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Human Services Secretary: Prison Abuse Investigation To Begin By Jan. 1

A payphone hangs down over a blue placard with the PREA hotline on it.
Elaine Thompson
Associated Press
In this photo taken Oct. 17, 2014, the PREA hotline is pasted in the Washington Corrections Center For Women in Washington state. The Vermont Human Services Secretary is recommending an external hotline for inmates and guards to report misconduct.

Human Services Secretary Mike Smith is calling for an immediate independent investigation into allegations of sexual abuse and drug use by guards at the Chittenden Regional Correctional Facility, the state's only prison for women.

In a letter to Governor Phil Scott, Smith set out a series of recommendations to enact changes necessary to "make sure Vermont's prisons are safe environments for all inmates and staff."

The recommendations come after an investigation by Seven Days detailed cases of guards sexually abusing inmates. The investigation also found instances of drug use by some prison personnel.

Smith said he wants an independent panel to be appointed by the end of this week, and for an investigation into these issues to begin by Jan. 1.

“I want people outside of state government to look what's going on,” he said. “It will be thorough and look deeply into the Department and its operations, and I'm hoping to wrap that up in the next 120 days.”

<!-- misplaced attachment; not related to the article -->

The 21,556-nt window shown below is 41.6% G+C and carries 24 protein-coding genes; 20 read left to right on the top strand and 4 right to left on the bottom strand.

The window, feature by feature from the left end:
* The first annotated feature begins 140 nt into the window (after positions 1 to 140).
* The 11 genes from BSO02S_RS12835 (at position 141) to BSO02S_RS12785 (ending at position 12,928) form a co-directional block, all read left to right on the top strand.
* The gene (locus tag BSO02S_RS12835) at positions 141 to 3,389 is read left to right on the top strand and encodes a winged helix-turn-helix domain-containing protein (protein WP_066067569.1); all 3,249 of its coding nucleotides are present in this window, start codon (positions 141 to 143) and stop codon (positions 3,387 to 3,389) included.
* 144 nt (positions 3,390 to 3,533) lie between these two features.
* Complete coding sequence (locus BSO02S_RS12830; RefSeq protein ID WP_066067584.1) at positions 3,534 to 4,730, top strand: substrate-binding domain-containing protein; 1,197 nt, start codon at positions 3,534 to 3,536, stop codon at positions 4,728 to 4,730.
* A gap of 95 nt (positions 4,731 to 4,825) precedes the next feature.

More from VPR: Human Services Secretary Responds To Misconduct Allegations At Vermont's Prison For Women [Dec. 5]

Smith also made several legislative proposals, including one to offer greater protections for inmates from sexual abuse. Smith said he thinks current statute is too narrow and should be expanded to protect all people who are "under the supervision" of the Department of Corrections in any capacity.

Smith also wants lawmakers to require ongoing drug testing of all guards. In addition, he would like to update the job qualifications for those positions.

In the meantime, a special hotline is in the midst of being set up for prison inmates and guards to report abuse. It’s expected to be operational by the middle of January.

Smith said the new hotline is needed to ensure there's no retaliation against people who report abuses within the correctional system.

"We have reporting mechanisms that come inside the Department — I'd like to have mechanisms, if there's a complaint or there's sensitive information that people need to report, that it goes outside the department and even outside the Agency of Human Services,” Smith said.

More from VPR: Corrections Commissioner Mike Touchette Leaving Post, Department Under Scrutiny [Dec. 18]

Corrections Commissioner Mike Touchette resigned last week, and Smith named Deputy Corrections Commissioner Judy Henkin as acting commissioner. In his letter to Gov. Scott this week, Smith said he planned to recommend an interim commissioner "as soon as possible" to have in place by Jan. 4.

A permanent commissioner would be appointed after the conclusion of the investigation according to Smith's letter.

Bob Kinzel has been covering the Vermont Statehouse since 1981 — longer than any continuously serving member of the Legislature. With his wealth of institutional knowledge, he answers your questions on our series, "Ask Bob."
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